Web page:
Hotels I Have Known: San Francisco, Chapter Two

Continued from last week…As it turns out, I didn’t have to wash dishes or spend the night in jail when my debit card was refused at the posh Sir Francis Drake Hotel a couple of weeks ago. For some reason, the card worked at the ATM in the hotel’s basement and spit out the maximum withdrawal of 200 dollars. I scrounged around in my wallet and found enough extra cash to pay my bill.

I also found a check. Perfect! I could use it for my Sunday night stay at the not-so-posh but way cheaper Lombard Inn in another part of San Francisco.

No costumed Beefeater, or anyone else, greeted me at the front door of the Lombard. The lobby was tiny. No chandeliers. No grand piano. No bar. No concierge. Only a worn sofa and a frazzled young woman behind the desk who told me I couldn’t check in until her computer re-booted. “No problem,” I said as I sank down onto the worn sofa. The good news was she did have a reservation for me. The bad news was my debit card was refused again.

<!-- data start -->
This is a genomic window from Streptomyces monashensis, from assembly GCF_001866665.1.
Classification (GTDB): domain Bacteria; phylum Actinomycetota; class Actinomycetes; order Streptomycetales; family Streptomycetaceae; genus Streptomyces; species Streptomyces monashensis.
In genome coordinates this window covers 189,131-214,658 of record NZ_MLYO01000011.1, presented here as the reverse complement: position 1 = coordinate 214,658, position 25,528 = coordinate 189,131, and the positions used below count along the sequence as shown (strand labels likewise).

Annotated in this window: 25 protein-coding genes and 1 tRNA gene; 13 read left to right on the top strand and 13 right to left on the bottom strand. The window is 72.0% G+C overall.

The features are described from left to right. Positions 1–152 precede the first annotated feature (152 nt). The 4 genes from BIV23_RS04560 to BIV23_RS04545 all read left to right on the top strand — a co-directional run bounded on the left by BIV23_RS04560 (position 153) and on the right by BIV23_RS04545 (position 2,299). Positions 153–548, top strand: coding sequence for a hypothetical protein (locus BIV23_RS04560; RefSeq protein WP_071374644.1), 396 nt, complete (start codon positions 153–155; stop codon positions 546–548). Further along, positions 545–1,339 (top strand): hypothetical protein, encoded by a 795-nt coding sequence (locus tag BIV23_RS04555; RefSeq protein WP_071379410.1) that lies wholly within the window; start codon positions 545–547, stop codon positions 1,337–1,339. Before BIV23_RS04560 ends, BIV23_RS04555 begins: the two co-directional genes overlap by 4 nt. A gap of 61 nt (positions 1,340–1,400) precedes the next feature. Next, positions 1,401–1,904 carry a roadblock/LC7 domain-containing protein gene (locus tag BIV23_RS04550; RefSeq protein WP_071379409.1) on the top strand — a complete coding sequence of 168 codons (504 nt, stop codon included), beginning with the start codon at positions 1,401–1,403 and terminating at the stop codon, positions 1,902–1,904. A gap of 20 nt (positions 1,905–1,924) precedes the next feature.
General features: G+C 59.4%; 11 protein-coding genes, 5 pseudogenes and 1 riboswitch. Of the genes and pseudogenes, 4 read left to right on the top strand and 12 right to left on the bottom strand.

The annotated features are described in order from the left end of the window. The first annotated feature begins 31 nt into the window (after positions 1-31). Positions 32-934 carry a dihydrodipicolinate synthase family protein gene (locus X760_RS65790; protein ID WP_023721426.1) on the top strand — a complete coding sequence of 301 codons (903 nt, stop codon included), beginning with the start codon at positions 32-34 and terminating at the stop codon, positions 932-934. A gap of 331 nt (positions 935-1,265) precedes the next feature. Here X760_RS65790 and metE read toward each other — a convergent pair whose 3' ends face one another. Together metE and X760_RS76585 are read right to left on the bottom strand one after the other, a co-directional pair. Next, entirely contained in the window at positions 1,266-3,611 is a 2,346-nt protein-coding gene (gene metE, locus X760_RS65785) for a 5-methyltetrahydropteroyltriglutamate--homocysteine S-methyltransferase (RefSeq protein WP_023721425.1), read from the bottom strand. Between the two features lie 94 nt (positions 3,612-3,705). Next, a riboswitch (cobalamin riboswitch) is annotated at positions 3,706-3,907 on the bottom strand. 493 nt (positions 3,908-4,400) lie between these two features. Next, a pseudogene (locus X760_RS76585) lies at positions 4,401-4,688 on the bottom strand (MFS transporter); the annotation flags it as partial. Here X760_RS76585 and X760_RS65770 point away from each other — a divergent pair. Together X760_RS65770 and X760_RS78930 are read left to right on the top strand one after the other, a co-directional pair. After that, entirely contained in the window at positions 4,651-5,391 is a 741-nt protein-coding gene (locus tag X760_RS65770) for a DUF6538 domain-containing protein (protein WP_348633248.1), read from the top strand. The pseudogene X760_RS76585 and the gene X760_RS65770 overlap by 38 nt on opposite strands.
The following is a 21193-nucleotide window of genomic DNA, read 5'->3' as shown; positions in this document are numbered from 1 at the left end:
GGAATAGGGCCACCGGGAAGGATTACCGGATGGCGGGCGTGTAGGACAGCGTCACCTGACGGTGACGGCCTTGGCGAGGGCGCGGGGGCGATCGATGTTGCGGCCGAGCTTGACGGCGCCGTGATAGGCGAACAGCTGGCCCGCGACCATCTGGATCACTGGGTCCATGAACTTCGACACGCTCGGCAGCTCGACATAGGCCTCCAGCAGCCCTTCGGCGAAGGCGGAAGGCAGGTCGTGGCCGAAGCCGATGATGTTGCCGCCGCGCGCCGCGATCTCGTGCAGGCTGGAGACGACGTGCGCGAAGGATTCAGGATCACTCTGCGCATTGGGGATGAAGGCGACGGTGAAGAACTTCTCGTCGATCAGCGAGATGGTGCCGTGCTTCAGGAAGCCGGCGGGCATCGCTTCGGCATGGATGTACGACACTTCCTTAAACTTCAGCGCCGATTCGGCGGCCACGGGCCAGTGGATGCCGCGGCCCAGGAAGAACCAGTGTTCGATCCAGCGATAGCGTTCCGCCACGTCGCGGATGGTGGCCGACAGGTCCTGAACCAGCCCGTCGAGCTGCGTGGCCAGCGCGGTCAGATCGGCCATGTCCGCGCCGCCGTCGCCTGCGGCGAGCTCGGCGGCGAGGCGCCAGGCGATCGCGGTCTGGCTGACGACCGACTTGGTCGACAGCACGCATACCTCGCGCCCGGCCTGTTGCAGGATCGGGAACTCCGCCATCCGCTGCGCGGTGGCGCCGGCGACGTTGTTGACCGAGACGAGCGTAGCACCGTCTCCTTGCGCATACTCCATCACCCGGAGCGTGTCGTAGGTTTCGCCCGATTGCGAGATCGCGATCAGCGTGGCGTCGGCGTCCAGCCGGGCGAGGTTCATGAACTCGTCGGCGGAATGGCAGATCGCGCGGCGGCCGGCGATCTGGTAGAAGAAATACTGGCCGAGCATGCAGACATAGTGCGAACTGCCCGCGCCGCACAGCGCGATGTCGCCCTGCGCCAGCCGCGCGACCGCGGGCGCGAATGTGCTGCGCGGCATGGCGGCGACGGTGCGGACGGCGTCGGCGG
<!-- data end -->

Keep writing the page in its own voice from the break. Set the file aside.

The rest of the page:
“That’s OK,” I told her. “I have a check.”

“We don’t take checks,” she said.

“I have two forms of ID.”

“We don’t take checks.”

“Can I call my son and let him give you his credit card number over the phone?” I asked in a somewhat desperate voice.

“Nope. You have to have the card in hand.”

What to do? What to do? The ATM around the corner wouldn’t give me more money because I’d maxed out my withdrawals for 24 hours. I rifled through my purse one more time and, wonder of wonders, came up with enough cash to pay my bill. But just barely.

Exhausted and frustrated, I found my room, which didn’t have plush carpet or luxurious beds or six-dollar bottled water. But it did have a coffee maker on the dresser and an ice machine right down the hall and even a complimentary shower cap, none of which were offered at the Sir Francis Drake. I fell asleep early and arose at the crack of dawn to fly back to dear, dear Tennessee.

Where my Visa card worked just fine. I learned that my bank puts a hold on debit purchases in California and New York—the two states where fraud is the highest–unless cardholders tell them they’re going to be there. So now I know, just in case I’m ever brave enough to venture back to San Francisco.

(December 10, 2017)